The Health of Nations: Infectious Disease, Environmental Change, and Their Effects on National Security and Development

Reviewed by: John S. Marr, MD, MPH

Disclosures

March 25, 2002

Introduction

By Andrew T. Price-Smith
The MIT Press
Copyright 2002
232 pages
ISBN 0-262-661123-3
$22.95 paperback

Interdisciplinary studies allow for an exchange of ideas between professions that otherwise might remain in their respective silos of expertise. Andrew T. Price-Smith's recent book, The Health of Nations: Infectious Disease, Environmental Change, and Their Effects on National Security and Development, is a good example of this type of exercise, analyzing emerging infectious diseases' effect on a nation's economy, growth, and security. Quoting Edward O. Wilson, the author hopes to achieve a "jumping together of knowledge as a result of the linking of facts and fact-based theory across disciplines to create a common ground work of explanations" -- or "consilience" -- through these endeavors (page 22).

Price-Smith, a professor of government and international affairs and environmental science and policy at the University of South Florida, applies his background to the broad spectrum of emerging infectious diseases. The downside of this type of interdisciplinary study, however, is that specialists in each group must be educated to another's language, vocabulary, and thinking while rereading information on their own area of knowledge, then deciding to accept the linkage between the 2.

The learning curves for each discipline are not bell-shaped, but highly skewed inclines followed by a plummeting into a familiar field of knowledge. Still, it is refreshing to see that the decade-old concept of emerging and re-emerging infectious diseases (ERIDs) is being used by a social scientist to analyze political and economic problems. The book also demonstrates the difference between the writing style and requirements between medical and social sciences. The former is tight and terse in word and citation; the latter is conversational, with many footnotes and references.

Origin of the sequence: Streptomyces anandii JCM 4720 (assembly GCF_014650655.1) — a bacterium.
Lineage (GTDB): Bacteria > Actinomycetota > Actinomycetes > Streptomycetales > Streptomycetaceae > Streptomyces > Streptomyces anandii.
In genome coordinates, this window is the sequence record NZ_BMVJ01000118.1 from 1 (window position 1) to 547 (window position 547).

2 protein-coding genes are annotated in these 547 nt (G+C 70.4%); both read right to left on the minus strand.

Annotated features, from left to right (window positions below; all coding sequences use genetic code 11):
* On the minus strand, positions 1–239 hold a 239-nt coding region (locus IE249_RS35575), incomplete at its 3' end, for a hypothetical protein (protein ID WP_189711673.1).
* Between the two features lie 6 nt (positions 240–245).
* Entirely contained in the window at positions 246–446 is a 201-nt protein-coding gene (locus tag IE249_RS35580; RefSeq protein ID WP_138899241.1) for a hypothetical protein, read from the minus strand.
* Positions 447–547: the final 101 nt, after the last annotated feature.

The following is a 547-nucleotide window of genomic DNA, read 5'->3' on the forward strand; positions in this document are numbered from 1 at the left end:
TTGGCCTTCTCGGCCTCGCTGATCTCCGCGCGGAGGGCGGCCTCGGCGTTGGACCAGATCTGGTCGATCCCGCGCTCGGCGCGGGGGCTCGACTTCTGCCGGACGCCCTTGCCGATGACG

Indeed, the author acknowledges that the book is result of his PhD thesis, exploring the concept of ERIDs through a prism not yet explored by others in political and governmental circles. While his conclusion that ERIDs can and do affect government programs and national security is not a sui generis observation, he attempts to quantify the association.

Initially, Price-Smith uses well known national and global infectious disease problems (eg, TB, HIV, malaria) to not only demonstrate economic consequences to a particular country or region, but to demonstrate that their effects can be measurable and quantified. Tables and diagrams are offered to substantiate associations between a state's many "capacities" and the pressures exerted on them by ERIDs. Capacities include easily understood indicators like human capacity, as well as less familiar terms like coherence, resilience, reach-and-responsiveness, and legitimacy. While all of these terms are interesting (and well defined by the author), I wondered whether it was necessary to break down a state's overall "capacity" into all these rubrics when the overall premise is to demonstrate that ERIDs are economically bad news for everyone.